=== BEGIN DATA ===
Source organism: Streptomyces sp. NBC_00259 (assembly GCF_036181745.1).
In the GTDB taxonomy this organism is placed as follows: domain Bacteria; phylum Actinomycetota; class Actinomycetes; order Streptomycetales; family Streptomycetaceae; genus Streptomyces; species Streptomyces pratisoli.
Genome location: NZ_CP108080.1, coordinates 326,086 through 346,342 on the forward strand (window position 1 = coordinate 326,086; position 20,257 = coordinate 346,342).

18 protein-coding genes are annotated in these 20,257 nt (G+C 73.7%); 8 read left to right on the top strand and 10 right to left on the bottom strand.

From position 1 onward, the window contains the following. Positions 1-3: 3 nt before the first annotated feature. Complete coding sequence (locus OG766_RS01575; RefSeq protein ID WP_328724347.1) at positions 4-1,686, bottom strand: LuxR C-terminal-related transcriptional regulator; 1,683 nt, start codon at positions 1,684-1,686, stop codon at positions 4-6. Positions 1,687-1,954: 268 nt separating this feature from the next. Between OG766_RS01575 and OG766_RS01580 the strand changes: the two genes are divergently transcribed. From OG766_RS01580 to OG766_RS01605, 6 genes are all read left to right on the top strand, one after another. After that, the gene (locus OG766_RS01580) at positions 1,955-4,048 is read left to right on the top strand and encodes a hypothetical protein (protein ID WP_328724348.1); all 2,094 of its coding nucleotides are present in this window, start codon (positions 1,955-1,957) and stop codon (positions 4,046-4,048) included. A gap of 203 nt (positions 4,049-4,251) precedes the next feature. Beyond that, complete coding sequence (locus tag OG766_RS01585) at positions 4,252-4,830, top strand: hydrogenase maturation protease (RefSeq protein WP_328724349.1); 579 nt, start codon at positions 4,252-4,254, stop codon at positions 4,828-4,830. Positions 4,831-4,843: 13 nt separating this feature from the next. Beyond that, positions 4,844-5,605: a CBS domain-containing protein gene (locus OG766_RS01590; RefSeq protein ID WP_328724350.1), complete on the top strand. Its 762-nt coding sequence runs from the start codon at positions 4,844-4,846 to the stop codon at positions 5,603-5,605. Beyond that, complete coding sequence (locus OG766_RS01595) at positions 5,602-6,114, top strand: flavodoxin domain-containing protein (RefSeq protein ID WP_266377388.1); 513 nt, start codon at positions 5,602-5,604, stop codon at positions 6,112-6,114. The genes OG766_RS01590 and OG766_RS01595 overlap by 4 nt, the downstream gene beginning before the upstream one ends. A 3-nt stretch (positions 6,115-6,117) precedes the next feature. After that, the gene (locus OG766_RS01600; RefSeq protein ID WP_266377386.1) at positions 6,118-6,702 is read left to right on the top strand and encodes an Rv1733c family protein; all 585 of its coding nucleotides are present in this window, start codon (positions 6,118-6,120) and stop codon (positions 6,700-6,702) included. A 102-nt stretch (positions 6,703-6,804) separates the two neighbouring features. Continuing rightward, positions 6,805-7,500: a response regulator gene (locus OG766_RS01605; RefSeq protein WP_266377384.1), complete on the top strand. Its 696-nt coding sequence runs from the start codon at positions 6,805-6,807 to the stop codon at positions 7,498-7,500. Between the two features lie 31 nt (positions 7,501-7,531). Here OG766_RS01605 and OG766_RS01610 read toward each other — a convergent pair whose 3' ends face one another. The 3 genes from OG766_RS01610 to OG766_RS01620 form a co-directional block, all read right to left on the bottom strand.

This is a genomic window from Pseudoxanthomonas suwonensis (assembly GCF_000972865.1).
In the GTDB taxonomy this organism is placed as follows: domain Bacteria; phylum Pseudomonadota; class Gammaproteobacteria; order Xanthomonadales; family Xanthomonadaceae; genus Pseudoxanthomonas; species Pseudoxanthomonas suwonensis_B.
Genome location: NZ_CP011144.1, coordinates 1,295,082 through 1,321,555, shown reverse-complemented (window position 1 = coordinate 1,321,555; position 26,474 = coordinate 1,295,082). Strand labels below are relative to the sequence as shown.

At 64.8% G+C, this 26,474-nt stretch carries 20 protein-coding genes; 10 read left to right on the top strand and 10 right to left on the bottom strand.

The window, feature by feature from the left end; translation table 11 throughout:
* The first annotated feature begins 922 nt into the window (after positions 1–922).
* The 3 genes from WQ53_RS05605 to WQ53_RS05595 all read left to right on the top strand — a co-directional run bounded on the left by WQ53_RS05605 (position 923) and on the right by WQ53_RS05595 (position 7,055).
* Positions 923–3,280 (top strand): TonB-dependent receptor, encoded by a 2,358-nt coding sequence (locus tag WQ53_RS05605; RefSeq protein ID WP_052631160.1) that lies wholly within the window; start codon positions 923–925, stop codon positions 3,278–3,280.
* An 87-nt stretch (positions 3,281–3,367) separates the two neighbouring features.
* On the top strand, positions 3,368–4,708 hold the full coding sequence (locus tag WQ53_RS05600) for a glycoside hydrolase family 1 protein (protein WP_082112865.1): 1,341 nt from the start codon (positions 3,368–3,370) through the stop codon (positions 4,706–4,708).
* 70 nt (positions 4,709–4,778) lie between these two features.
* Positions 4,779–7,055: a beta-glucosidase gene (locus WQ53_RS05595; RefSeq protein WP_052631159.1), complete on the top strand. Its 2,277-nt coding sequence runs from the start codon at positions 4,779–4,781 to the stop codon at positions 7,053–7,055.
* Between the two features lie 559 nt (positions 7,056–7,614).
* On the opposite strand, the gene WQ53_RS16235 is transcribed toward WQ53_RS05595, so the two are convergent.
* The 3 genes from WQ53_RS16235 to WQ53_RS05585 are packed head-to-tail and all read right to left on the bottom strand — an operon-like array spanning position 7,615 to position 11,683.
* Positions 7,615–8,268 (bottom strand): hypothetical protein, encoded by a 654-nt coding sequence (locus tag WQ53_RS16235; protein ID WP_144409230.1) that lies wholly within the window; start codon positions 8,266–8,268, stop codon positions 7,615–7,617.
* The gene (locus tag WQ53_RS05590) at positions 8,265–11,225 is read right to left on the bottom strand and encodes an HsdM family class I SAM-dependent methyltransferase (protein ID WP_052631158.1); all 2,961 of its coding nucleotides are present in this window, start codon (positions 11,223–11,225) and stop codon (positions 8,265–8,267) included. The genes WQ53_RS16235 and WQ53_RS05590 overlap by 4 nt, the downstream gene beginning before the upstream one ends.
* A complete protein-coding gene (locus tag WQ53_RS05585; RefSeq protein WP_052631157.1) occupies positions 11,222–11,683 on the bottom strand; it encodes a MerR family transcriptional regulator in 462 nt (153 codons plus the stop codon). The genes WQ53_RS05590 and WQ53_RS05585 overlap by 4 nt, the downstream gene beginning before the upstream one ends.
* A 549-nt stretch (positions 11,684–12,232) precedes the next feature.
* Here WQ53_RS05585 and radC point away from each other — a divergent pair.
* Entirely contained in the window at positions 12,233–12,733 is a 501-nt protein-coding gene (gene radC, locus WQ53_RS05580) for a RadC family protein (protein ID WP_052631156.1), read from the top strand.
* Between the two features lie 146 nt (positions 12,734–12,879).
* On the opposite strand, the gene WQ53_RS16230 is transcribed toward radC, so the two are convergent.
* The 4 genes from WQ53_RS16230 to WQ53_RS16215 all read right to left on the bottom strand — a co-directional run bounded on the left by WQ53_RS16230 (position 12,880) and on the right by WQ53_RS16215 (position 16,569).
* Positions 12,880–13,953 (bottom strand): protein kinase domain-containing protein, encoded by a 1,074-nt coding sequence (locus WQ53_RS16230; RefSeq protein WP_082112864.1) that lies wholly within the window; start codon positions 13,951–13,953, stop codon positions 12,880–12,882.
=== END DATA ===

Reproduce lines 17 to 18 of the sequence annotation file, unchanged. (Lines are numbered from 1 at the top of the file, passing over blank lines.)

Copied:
* Positions 4,779–7,055: a beta-glucosidase gene (locus WQ53_RS05595; RefSeq protein WP_052631159.1), complete on the top strand. Its 2,277-nt coding sequence runs from the start codon at positions 4,779–4,781 to the stop codon at positions 7,053–7,055.
* Between the two features lie 559 nt (positions 7,056–7,614).